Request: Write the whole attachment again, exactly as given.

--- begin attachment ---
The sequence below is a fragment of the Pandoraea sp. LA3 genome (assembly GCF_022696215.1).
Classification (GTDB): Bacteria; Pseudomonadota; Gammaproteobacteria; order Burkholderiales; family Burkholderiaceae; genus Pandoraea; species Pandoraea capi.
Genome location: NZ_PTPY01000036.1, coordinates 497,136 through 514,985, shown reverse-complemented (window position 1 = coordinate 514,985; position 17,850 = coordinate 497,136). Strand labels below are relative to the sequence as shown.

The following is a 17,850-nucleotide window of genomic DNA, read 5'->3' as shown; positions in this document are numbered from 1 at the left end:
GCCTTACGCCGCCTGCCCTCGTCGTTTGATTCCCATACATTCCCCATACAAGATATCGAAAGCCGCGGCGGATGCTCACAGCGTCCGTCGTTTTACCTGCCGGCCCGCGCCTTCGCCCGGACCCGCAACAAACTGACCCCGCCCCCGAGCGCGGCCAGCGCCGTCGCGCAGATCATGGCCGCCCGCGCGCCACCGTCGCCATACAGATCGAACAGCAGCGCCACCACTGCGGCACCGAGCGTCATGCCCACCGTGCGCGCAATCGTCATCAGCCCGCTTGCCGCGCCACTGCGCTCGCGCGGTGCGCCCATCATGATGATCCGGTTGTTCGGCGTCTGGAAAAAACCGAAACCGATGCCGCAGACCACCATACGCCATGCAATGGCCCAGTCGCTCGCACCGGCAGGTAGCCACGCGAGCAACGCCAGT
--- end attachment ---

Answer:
The sequence below is a fragment of the Pandoraea sp. LA3 genome (assembly GCF_022696215.1).
Classification (GTDB): Bacteria; Pseudomonadota; Gammaproteobacteria; order Burkholderiales; family Burkholderiaceae; genus Pandoraea; species Pandoraea capi.
Genome location: NZ_PTPY01000036.1, coordinates 497,136 through 514,985, shown reverse-complemented (window position 1 = coordinate 514,985; position 17,850 = coordinate 497,136). Strand labels below are relative to the sequence as shown.

The following is a 17,850-nucleotide window of genomic DNA, read 5'->3' as shown; positions in this document are numbered from 1 at the left end:
GCCTTACGCCGCCTGCCCTCGTCGTTTGATTCCCATACATTCCCCATACAAGATATCGAAAGCCGCGGCGGATGCTCACAGCGTCCGTCGTTTTACCTGCCGGCCCGCGCCTTCGCCCGGACCCGCAACAAACTGACCCCGCCCCCGAGCGCGGCCAGCGCCGTCGCGCAGATCATGGCCGCCCGCGCGCCACCGTCGCCATACAGATCGAACAGCAGCGCCACCACTGCGGCACCGAGCGTCATGCCCACCGTGCGCGCAATCGTCATCAGCCCGCTTGCCGCGCCACTGCGCTCGCGCGGTGCGCCCATCATGATGATCCGGTTGTTCGGCGTCTGGAAAAAACCGAAACCGATGCCGCAGACCACCATACGCCATGCAATGGCCCAGTCGCTCGCACCGGCAGGTAGCCACGCGAGCAACGCCAGT